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Gurgaon Speaks
Amit Chaudhery
Cruelty against animals in Gurgaon: Consciousness must become conscience 12 February, 2014
Every living thing is conscious. Consciousness is the state of being aware of an external object and of oneself. As human beings, we also have a conscience. Conscience is the faculty which helps us distinguish right from wrong. Conscience, sadly, is increasingly becoming a rare virtue. It has been overtaken by greed, callousness, blind-sightedness and arrogance of ego. Our social discourse is a reflection of this fact.

Over the years, as I have worked closely with animals and this lack of conscience in society has increased. We have become short-tempered, intolerant, perpetually angry, self-centered and small minded. Gurgaon likes to call itself ‘Millennium City’ (whatever that means).

It boasts of swish people, tall buildings, plush hotels, marquee brands and all the spit and polish which at least apparently points towards a contemporary 21 century city. While we have grown impressively on parameters of material progress, we have slided very low on other measurements.

Mahatma Gandhi had said, “A civilized country is known by the way it treats its animals.” We treat them horribly. Every day People For Animals receives dozens of complaints and on its own discovers many more animals who are victims of Gurgaon’s lack of conscience.

Just today, as I write this piece, we have picked up a young male calf not more than a month old, from the Palam Vihar area. Both his front legs have been broken. Reportedly some villagers now break the legs of male calves, leaving them to die of starvation or making them incapable of movement so that they can be easily picked up by butchers and cattle traffickers who pay them to smuggle cattle.

Nandi, the calf, will recover, but he is just one lucky example of many more who are not so fortunate. Pinky the Langur is another one of our recent rescue cases. She was being used illegally by the Mayfield Garden, Sector 51 RWA. Chained to a tree, fed a destructive diet of Parle G biscuits, rotis and every other odd and end.

The Langur (Presbytis enteilus) is a wild animal listed under Schedule II of the Wildlife Protection Act 1972 and cannot be owned, traded or hired. Contravention carries punishment of upto three years imprisonment or fine or both under Section 52 of the Act.

Owls too are covered under this Act. They are wild birds which are illegally captured, dyes put in their eyes, wings cut and are sold to be sacrificed by tantriks. The trade is underground and difficult to catch. It picks up around the time of Diwali. Snakes captured by snake charmers have their teeth smashed before these crooks stuff dehydrated reptiles into dirty shoulder bags and beg money.

They are illegal and punishable under law, as are all madaaris and monkey men. Dogs are bred and made to fight to the death in cruel illegal dog fights. If you meet your meat in Gurgaon you would be shocked. Every animal is killed most brutally in complete violation of the law.

Near the IFFCO Chowk Metro Station, in broad daylight, last week our volunteer heard pitiable screams and saw some men on a motorcycle. When she went to check this out, she saw six of these louts pinning down a pregnant female pig and electrocuting her with wires drawn from a nearby electric pole. As the pig began screaming for help again, they rammed an iron rod down her throat.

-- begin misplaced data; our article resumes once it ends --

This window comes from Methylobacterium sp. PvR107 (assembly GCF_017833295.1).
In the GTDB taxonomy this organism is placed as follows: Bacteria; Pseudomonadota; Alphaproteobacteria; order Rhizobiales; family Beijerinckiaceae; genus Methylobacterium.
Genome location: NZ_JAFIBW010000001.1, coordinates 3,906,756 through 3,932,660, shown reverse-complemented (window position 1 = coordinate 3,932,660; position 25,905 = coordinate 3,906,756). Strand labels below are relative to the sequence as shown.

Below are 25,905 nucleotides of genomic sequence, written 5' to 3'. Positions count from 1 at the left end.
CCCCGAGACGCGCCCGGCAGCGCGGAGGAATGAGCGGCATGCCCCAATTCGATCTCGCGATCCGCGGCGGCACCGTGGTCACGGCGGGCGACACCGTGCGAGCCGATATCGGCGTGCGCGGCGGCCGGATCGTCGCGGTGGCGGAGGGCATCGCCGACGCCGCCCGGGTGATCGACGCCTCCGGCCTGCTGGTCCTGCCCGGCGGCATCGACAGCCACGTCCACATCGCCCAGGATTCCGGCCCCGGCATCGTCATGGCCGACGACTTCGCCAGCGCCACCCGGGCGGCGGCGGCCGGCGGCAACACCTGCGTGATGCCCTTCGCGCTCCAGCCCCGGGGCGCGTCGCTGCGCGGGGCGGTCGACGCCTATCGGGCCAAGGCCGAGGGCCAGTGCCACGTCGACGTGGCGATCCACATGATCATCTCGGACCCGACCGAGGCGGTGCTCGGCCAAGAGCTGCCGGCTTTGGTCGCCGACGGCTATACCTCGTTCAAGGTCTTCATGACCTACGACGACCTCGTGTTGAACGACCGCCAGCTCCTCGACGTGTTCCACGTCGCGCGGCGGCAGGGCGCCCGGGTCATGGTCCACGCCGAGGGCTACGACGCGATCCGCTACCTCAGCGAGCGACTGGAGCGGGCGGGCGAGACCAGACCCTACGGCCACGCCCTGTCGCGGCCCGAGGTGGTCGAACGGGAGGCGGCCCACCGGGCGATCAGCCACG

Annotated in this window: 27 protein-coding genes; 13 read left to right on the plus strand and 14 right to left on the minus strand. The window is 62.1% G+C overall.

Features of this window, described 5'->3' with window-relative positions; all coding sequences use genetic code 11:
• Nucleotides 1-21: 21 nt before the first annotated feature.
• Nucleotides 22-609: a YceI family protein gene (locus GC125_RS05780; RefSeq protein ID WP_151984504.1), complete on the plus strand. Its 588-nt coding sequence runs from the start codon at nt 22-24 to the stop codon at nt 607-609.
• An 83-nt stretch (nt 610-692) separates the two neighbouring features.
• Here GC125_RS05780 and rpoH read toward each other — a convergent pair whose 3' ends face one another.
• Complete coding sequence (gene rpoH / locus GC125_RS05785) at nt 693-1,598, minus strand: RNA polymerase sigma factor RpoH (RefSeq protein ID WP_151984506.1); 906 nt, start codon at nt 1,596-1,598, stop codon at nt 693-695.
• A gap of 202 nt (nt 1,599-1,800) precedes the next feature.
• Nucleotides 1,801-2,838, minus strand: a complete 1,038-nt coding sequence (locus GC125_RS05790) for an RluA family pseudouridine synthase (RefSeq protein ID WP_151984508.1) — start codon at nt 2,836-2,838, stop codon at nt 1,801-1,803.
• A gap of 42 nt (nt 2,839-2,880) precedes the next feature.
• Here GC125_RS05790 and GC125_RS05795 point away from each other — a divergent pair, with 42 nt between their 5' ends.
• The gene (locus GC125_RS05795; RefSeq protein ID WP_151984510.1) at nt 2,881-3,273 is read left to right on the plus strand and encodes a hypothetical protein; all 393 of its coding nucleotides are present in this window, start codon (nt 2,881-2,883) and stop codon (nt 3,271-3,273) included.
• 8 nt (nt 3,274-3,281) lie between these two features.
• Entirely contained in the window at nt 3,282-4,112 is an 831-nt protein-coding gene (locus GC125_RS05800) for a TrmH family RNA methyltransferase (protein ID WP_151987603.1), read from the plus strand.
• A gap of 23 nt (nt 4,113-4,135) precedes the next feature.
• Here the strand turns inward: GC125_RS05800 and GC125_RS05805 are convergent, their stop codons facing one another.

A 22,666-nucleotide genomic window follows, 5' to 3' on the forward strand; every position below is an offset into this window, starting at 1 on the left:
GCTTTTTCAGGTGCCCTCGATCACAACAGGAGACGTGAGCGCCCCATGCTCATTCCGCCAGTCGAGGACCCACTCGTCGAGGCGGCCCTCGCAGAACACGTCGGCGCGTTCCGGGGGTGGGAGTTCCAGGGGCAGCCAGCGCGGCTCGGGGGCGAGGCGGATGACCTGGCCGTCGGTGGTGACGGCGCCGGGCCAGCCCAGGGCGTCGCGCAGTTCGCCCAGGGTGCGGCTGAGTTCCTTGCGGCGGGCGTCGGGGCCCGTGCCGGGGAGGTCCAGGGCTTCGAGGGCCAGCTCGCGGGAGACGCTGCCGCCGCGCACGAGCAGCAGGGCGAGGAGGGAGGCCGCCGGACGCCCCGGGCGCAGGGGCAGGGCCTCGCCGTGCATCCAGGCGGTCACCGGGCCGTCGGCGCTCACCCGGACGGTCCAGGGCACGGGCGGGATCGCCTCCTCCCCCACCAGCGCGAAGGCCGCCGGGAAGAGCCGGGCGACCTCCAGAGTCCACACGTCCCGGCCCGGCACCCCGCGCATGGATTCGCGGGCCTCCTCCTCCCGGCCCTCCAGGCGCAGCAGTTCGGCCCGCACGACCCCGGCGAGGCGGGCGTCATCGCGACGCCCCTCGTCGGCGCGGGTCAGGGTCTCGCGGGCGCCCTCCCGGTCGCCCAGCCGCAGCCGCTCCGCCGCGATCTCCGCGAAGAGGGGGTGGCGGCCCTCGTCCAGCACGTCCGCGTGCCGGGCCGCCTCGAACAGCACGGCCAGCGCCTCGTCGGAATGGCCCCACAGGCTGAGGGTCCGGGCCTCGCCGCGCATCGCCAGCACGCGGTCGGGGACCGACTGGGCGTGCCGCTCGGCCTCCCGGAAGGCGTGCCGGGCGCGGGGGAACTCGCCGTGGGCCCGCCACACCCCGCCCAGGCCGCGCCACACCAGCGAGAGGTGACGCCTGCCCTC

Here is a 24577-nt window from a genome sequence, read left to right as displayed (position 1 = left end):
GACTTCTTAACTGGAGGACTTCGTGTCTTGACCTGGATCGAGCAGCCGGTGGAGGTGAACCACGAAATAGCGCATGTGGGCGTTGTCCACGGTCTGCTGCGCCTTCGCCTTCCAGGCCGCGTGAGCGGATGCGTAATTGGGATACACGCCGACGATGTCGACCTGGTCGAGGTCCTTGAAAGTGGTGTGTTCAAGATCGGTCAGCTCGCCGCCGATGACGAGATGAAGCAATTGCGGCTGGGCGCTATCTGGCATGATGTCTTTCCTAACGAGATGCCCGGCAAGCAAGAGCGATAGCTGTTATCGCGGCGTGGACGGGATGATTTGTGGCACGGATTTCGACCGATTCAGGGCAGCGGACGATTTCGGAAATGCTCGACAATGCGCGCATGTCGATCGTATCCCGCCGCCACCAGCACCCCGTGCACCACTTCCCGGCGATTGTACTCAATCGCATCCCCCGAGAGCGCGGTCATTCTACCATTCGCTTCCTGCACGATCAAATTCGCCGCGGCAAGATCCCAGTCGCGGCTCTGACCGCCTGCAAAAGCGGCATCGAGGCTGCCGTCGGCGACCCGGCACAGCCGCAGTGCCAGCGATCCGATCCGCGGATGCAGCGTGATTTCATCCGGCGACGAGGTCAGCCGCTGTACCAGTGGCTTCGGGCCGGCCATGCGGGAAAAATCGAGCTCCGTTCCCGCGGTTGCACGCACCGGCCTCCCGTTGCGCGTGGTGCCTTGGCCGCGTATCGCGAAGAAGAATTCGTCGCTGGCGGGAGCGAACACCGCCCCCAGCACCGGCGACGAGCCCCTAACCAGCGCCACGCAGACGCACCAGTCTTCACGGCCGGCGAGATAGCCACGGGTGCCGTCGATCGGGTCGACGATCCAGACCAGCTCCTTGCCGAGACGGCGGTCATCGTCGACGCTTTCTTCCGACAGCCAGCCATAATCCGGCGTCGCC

When our volunteer went up to stop this, they hurled abuses at her and shoved her around. She got the number of the motorcycle down. The police caught these goons, but they eventually got away. All pigs in Gurgaon are brutally killed in this or in worse manner. It is an organized mafia often in connivance with the authorities.

Gurgaon’s free ranging pigs carry diseases and pathogens. They end up on your plate. And what people casually pick up and stuff themselves with in buffet breakfasts, is misery, sin and vectors of disease. Terrible price to pay for pork, wouldn't you agree ?

It does not stop at that. Goats, sheep, donkeys, horses, even camels are tortured and transported for slaughter. All in violation of the law. We do not object to the needless suffering and trauma of overloaded trucks full of dehydrated, suffocated, fractured animals riding to a horrible death. All the above are punishable under the Prevention of Cruelty to Animals Act and the Indian Penal Code (sections 428, 429)

These are just a few of the countless cases I can recount for our readers. But what’s the point ? This is not a list of our sins. Nor am I trying to adopt a righteous position. I draw your attention to these examples of our missing conscience, because they reveal who and what we have become. Behind the polish of Gurgaon lurks a very dark reality. As educated, thinking, sensible people we must define the contours of our society.

Do we want to live in a cruel, opaque, criminal and insensitive atmosphere or do we want to foster a humane, law abiding and compassionate system. As much as 65 percent of Indians are below 35 years of age, are progressive and have an informed world-view. Most of our readers fall in this category. It is for them to walk the talk.

To prevent cruelty, report it, fight it. In the process make Gurgaon a role model in compassion and governance. Whether we do it or not the repercussions will impact us sooner or later. What use is a life in which we gain the world but lose our soul?

Editorial NOTE: This article is categorized under Opinion Section. The views expressed in this article are solely those of the author and do not necessarily represent the views of In case you have a opposing view, please click here to share the same in the comments section.
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